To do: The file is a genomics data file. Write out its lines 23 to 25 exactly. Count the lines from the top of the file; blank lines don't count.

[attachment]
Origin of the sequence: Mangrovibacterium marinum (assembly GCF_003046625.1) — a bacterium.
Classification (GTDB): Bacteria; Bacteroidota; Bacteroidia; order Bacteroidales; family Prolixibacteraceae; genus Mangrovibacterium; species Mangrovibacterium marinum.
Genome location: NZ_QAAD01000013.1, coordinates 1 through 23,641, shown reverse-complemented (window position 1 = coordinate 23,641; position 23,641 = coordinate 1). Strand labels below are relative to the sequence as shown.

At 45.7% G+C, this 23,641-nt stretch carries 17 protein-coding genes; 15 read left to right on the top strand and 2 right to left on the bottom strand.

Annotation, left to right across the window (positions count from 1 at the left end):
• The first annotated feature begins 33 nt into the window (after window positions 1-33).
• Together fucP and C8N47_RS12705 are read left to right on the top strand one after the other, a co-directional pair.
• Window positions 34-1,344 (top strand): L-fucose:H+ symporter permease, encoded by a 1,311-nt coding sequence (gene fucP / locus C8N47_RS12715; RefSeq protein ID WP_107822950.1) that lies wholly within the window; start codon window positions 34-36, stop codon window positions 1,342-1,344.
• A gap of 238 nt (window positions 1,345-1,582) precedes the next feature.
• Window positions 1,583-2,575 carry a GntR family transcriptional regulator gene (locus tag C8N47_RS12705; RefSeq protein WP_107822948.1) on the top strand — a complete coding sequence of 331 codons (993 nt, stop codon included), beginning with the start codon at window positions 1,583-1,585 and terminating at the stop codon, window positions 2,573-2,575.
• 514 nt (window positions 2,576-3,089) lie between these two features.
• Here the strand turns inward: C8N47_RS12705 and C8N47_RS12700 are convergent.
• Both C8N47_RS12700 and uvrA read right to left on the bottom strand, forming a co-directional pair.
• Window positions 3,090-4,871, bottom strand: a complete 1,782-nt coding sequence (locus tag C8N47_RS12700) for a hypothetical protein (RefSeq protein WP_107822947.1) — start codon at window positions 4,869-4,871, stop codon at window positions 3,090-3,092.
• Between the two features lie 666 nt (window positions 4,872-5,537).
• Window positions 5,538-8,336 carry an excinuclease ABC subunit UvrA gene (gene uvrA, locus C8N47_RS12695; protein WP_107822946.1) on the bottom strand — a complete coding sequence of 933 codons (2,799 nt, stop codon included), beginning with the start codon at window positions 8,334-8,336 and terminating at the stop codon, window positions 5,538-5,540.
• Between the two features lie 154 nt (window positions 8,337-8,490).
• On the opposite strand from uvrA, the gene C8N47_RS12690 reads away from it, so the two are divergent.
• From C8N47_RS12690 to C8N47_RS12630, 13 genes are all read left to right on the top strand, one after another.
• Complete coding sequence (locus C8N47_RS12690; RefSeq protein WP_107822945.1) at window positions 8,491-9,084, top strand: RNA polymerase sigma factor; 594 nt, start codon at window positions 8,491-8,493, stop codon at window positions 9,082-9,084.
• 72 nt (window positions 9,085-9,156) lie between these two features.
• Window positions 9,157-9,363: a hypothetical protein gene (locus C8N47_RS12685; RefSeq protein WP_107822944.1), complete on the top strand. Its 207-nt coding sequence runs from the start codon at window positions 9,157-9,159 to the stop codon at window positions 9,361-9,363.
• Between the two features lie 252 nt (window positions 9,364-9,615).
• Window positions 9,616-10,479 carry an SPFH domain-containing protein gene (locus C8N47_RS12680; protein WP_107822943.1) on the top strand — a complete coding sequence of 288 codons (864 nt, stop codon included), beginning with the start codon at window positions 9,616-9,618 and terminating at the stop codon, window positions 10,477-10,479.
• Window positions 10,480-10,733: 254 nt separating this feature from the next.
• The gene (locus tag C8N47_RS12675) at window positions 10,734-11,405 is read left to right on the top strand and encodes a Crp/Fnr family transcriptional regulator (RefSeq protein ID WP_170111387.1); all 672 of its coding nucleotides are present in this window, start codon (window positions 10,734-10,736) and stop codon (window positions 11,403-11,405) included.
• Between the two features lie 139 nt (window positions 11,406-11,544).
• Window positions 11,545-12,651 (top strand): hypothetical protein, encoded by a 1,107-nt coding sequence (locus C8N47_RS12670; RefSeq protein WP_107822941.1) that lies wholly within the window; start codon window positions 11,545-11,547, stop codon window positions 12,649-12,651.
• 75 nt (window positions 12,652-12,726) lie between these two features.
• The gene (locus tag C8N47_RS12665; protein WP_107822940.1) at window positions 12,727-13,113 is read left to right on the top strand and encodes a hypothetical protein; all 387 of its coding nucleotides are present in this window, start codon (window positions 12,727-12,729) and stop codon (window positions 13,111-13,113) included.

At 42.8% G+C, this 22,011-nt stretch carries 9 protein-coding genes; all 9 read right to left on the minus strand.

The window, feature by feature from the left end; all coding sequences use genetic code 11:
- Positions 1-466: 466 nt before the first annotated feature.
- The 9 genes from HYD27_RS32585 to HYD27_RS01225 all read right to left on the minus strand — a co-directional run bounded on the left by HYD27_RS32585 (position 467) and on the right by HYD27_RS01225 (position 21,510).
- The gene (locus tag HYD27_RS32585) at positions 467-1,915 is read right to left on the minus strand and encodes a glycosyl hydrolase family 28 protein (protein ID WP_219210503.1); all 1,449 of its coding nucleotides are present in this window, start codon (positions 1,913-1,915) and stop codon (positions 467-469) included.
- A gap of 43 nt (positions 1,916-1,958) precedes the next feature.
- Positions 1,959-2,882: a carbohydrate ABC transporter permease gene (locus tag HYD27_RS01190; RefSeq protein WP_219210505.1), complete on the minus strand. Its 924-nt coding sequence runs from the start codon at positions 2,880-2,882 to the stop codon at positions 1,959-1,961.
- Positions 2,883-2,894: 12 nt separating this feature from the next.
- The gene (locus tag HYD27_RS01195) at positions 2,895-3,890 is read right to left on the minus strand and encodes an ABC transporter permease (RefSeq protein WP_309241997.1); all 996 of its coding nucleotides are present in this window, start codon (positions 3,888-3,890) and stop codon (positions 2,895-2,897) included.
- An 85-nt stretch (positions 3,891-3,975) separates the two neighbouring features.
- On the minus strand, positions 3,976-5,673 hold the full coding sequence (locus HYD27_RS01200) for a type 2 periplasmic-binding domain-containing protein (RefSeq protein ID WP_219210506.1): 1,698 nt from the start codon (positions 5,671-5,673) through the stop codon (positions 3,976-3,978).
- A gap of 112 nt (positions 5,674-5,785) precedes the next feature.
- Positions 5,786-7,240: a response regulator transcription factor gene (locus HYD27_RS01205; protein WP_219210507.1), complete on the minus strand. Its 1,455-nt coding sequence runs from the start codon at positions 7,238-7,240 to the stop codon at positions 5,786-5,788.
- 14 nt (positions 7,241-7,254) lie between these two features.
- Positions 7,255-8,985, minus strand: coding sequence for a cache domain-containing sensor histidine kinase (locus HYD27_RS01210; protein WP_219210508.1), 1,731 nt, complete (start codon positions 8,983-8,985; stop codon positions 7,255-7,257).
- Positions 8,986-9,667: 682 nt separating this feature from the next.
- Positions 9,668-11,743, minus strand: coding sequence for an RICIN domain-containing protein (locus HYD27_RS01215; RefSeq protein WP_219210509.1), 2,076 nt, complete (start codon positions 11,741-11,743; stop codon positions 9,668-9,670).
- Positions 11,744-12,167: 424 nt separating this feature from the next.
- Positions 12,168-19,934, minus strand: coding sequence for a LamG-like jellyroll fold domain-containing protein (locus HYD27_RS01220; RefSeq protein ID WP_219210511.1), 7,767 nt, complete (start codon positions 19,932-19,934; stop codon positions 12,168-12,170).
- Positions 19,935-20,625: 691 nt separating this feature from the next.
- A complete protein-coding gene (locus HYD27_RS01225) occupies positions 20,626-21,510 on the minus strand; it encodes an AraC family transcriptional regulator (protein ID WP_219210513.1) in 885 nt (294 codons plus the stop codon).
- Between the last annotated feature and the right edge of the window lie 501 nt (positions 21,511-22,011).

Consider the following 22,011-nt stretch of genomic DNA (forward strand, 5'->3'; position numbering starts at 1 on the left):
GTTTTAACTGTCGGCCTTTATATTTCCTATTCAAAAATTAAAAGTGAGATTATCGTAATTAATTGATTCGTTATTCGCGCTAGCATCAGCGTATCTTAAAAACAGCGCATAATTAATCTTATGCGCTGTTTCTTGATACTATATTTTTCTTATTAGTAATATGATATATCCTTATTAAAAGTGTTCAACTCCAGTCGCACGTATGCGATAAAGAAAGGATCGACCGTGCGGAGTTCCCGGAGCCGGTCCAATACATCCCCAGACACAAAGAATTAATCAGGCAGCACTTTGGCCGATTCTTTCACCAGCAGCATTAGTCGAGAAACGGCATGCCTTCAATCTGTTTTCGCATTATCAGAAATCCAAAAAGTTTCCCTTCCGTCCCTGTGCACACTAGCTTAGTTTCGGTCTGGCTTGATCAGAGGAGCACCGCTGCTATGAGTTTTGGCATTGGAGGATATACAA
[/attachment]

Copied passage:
• Between the two features lie 252 nt (window positions 9,364-9,615).
• Window positions 9,616-10,479 carry an SPFH domain-containing protein gene (locus C8N47_RS12680; protein WP_107822943.1) on the top strand — a complete coding sequence of 288 codons (864 nt, stop codon included), beginning with the start codon at window positions 9,616-9,618 and terminating at the stop codon, window positions 10,477-10,479.
• Window positions 10,480-10,733: 254 nt separating this feature from the next.